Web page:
AOC Blasts Wells Fargo CEO's 'Lack of Talent' to Recruit Black Workers

Alexandria Ocasio-Cortez has hit out at Wells Fargo's CEO after he claimed that there is a lack of "Black talent" the bank could recruit from.

During a Zoom meeting this summer, the bank's head, Charles Scharf, said that the bank has not found enough qualified minority talent to hire in order to reach its diversity goals, Reuters reported.

According to the bank's workforce profile, 44 percent of its U.S. workforce was ethnically/racially diverse at the end of 2018.

Scharf reportedly made a similar remark while announcing diversity initiatives in June, amid protests following the killing of George Floyd.

In a memo, sent to employees and seen by Reuters, the CEO wrote: "While it might sound like an excuse, the unfortunate reality is that there is a very limited pool of black talent to recruit from."

Responding to the reports, Ocasio-Cortez tweeted on Wednesday: "Perhaps it's the CEO of Wells Fargo who lacks the talent to recruit Black workers."

Perhaps it’s the CEO of Wells Fargo who lacks the talent to recruit Black workers.

— Alexandria Ocasio-Cortez (@AOC) September 23, 2020

It is not the first time that Ocasio-Cortez has hit out at a Wells Fargo CEO.

During a hearing in March last year, the congresswoman asked the then Wells Fargo chief executive, Tim Sloan, why his bank got involved with caging children through financing two private prison companies.

"For a period of time, we were involved in financing one of the firms," said Sloan. "We aren't anymore. I'm not familiar with the specific assertion that you're making, but we weren't directly involved in that."

Ocasio-Cortez then concluded: "These companies run private detention facilities run by ICE which is involved in caging children, but I'll move on."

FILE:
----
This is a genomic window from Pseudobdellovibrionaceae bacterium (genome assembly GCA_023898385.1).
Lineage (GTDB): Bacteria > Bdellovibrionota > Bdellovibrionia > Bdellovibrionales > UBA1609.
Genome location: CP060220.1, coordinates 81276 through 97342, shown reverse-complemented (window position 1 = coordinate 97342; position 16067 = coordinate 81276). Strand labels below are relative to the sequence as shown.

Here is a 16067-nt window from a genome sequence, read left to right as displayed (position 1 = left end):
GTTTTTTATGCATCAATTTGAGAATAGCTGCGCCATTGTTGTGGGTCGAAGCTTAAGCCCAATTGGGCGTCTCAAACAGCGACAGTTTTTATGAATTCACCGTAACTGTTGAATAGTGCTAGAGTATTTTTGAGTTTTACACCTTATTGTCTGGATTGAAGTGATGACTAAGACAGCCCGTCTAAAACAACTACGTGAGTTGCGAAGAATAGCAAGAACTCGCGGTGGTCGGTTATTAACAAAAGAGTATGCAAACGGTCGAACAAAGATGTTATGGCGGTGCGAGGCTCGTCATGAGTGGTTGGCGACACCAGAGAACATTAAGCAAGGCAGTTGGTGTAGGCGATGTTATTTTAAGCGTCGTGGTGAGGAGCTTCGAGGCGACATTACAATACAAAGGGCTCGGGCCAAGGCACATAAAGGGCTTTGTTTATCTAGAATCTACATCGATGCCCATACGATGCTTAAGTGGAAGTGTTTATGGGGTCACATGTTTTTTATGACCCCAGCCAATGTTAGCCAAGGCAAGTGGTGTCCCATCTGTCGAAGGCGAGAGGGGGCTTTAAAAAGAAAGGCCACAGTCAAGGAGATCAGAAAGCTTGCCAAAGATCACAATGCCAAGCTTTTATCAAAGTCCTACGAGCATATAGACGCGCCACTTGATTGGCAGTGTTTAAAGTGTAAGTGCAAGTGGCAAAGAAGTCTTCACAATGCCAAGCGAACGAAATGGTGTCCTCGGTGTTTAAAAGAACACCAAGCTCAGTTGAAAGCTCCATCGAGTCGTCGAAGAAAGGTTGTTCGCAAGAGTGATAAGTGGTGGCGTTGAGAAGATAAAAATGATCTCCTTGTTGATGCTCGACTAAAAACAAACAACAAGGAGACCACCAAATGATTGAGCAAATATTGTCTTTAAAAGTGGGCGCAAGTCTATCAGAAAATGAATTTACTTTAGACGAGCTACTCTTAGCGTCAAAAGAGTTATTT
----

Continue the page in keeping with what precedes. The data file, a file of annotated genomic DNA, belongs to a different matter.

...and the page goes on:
Sloan resigned in March 2019 following controversy around Wells Fargo's ongoing account fraud scandal, which involved the creation of millions of fraudulent accounts on behalf of clients without their consent.

The congresswoman vowed to tackle issues such as the student loan crisis, for-profit prisons/ICE detention, and the development of public and postal banking when she joined the House Financial Services Committee in 2019.

Chase Bank was also a target of the representative from New York, after the bank posted a now-deleted tweet which implied that people who frequent coffee shops and restaurants and take cabs were deserving of the low balances on their bank accounts.

"Why is my balance so low?" Chase asked in the now-deleted tweet. "Make coffee at home," it advised.

In a series of tweets, the congresswoman responded: "It's the idea that if you choose to have any expense beyond mere animalistic survival - an iced coffee, a cab after a 18hr shift on your feet - you deserve suffering, eviction, or skipped medicine. You don't. Nobody does."

Ocasio-Cortez has also frequently rallied behind ideas such as higher taxes for society's wealthiest individuals and corporations, and the cancellation of student loan debt, which she says has slowed down the country's entire economy.

Alexandria Ocasio-Cortex hearing
Rep. Alexandria Ocasio-Cortez (D-NY) questions Postmaster General Louis DeJoy during a hearing before the House Oversight and Reform Committee on August 24, 2020 in Washington, DC. The committee is holding a hearing on "Protecting the Timely Delivery of Mail, Medicine, and Mail-in Ballots." Tom Williams-Poo;/Getty Images

Scharf issued a statement Wednesday following a number of media stories about his June memo: "I apologize for making an insensitive comment reflecting my own unconscious bias. There are many talented diverse individuals working at Wells Fargo and throughout the financial services industry and I never meant to imply otherwise."

"I've worked in the financial services industry for many years, and it's clear to me that, across the industry, we have not done enough to improve diversity, especially at senior leadership levels. And there is no question Wells Fargo has to make meaningful progress to increase diverse representation. As I said in June, I have committed that this time must be different."

After listing the efforts that the bank is making to increase diversity and accountability, Scharf addressed employees: "This is an important moment in our firm and we will not let it go by without substantive changes. I cannot do this alone, and I am asking for your help. I know we will be judged based on our outcomes. Thank you for all you do for our company."

Update 9/24/20, 9:20 a.m. ET: This article was updated to include Charles Scharf's statement to his employees.